Tuesday, 3 July 2007

Denis MacShane's piece on 'Islamism'

In a rambling piece in today's Telegraph, the Labour MP Denis MacShane argues that "the Labour Government, Whitehall and the entire political-media class in Britain have been slow to wake up to the need for an intellectual-ideological confrontation with Islamism." The main point of the piece seems to be to advertise Ed Husain's The Islamist and offer support to the thesis of Melanie Phillips, Michael Gove, Ed Husain, Daniel Pipes that Islamism is a threat to Western civilisation.

The article bears a remarkable resemblance to MacShane's article in the Daily Telegraph in October 2006 following Jack Straw's comments on the veil.

MacShane is of course notorious amongst Muslims for his 2003 speech in which he said: "It is time for the elected and community leaders of the British Muslims to make a choice – the British way, based on political dialogue and non-violent protests, or the way of the terrorists, against which the whole democratic world is uniting." It was rather ironic that at the time he made those remarks he was a minister in the Foreign Office, which of course has never in the past caused carnage around the world. In response to those comments, Labour party activists in his own constituency accused him of "inciting racial and religious hatred, by publicly implying in the press that the Muslim community elected members and leaders are in favour of terrorism and being anti-British." MacShane later apologised for the remarks.

I think that the current 'Islam vs. Islamism' debate has to date been too superficial. Undoubtedly, those in Downing Street are keen to argue that it is 'Islamism' and not foreign policy that is the main driving force behind terrorism, despite the wealth of evidence to the contrary.

The 2005 report by the International Crisis Group entitled Understanding Islamism provides a more measured and in depth approach to the issue of 'Islamism'.

In my view, these are some of the key points the report makes:
"Western observers and policymakers have tended to lump all forms of Islamism together, brand them as radical and treat them as hostile.That approach is fundamentally misconceived. Islamism - or Islamic activism (we treat these terms as synonymous) -- has a number of very different streams, only a few of them violent and only a small minority justifying a confrontational response."
"The most extreme instance of the tendency to lump all forms of Islamic activism together is the "clash of civilisations" thesis, which views the entire Muslim world, qua civilisation ("Islam"), as a single whole, as one problem and, by implication, target. But the same tendency is apparent in other, notionally less simplistic, theses regularly articulated by leading Western voices."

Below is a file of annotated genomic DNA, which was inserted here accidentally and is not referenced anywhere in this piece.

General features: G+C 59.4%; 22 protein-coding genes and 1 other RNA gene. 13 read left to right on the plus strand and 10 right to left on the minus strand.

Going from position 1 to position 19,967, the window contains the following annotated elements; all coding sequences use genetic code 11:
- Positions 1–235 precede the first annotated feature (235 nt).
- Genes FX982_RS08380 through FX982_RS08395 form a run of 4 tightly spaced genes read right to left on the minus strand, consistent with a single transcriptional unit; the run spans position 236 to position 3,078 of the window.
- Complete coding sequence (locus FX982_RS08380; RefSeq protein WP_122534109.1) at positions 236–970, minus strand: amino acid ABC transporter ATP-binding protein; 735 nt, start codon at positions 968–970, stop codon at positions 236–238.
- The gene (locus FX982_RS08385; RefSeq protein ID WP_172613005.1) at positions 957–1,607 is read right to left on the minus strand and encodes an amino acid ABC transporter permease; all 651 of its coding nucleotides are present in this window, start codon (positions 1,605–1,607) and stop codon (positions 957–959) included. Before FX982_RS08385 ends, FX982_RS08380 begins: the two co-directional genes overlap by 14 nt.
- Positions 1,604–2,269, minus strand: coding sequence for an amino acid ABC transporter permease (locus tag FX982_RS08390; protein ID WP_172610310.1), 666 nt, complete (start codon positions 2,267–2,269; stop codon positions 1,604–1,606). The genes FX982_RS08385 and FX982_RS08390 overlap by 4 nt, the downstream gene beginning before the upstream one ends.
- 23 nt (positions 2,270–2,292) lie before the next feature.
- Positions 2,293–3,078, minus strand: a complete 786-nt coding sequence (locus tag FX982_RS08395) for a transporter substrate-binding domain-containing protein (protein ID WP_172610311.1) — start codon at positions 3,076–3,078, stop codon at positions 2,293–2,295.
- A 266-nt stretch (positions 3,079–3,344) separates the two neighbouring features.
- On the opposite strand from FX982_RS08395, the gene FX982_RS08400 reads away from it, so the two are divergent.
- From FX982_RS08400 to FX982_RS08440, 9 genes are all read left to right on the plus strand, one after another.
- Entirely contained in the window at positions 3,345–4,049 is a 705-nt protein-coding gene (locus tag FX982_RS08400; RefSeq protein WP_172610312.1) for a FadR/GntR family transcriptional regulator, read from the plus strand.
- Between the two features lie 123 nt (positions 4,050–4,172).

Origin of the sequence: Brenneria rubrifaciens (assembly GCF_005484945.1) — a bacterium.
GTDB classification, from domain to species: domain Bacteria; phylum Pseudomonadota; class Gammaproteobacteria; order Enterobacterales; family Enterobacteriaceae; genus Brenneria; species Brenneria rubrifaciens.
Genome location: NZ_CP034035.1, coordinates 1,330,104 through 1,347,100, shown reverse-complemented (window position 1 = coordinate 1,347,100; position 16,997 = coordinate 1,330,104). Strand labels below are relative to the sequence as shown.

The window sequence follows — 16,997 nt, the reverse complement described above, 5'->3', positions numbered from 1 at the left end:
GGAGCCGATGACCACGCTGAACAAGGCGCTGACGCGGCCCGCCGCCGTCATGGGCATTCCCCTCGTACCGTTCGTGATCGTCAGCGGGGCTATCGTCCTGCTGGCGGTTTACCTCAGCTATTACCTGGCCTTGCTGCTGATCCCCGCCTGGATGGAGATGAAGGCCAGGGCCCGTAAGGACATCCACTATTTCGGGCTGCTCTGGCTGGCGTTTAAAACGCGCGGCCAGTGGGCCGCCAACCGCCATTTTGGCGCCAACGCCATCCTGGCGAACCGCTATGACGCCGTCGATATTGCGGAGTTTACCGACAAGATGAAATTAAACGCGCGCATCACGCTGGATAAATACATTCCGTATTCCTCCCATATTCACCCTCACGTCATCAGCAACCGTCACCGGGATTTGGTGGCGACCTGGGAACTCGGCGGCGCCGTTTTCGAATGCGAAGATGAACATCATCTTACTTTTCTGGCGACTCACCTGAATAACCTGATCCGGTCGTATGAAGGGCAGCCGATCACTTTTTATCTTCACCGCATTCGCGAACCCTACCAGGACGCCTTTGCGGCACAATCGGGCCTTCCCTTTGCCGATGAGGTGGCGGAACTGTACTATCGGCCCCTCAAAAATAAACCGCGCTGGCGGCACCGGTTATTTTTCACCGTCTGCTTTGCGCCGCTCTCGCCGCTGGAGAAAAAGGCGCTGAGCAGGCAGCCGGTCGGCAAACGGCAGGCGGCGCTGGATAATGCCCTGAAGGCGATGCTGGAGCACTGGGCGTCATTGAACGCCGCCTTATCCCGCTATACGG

"The concept of "political Islam" and its definition as a problem only occurred when Islamic politics began to articulate anti-Western or, more specifically, anti- American attitudes. There has, therefore, been confusion between the implied notion that "political Islam" represents a deviation from an apolitical norm (a notion which is historically inaccurate) and the tacitly understood (but concealed) notion that it is a deviation from a pro-Western political norm. In effect, "Islam" was only seen to be political when it was seen to be a threat."

Sunday, 1 July 2007

Chaos in Afghanistan

Not a day goes by now without further civilian casualties and bloodshed in Afghanistan. Even the usually compliant Hamid Karzai has been forced to condemn foreign forces for the careless use of "extreme force" and for viewing Afghan lives as "cheap". I don't for one moment believe that this is a huge concern of his given his silence for several years, while thousands of his countrymen have died. However, he is obviously facing internal pressures that have forced even him to speak out.

It appears that over 80 civilians were killed in Afghanistan on Friday following US air strikes. On the eve of the Rome conference, the UK MoD has announced the death of yet another British soldier in Afghanistan.

The latest death brings the number of British military fatalities in Afghanistan to 63, since operations began in 2001.

Just as in Iraq, the lack of security has prevented any reconstruction or economic improvement. European and American NGOs live in protected and isolated enclaves indulging in conspicuous western lifestyles while the average Afghan is unable to feed himself or his family. The writ of Karzai's government barely extends beyond his palace and corrupt government officials forcibly expropriate the property of the powerless common people.

Unfortunately it appears that occupation, inhumane treatment of prisoners, chronic insecurity, minimal reconstruction and a huge growth in the opium trade are the main features of modern day Afghanistan.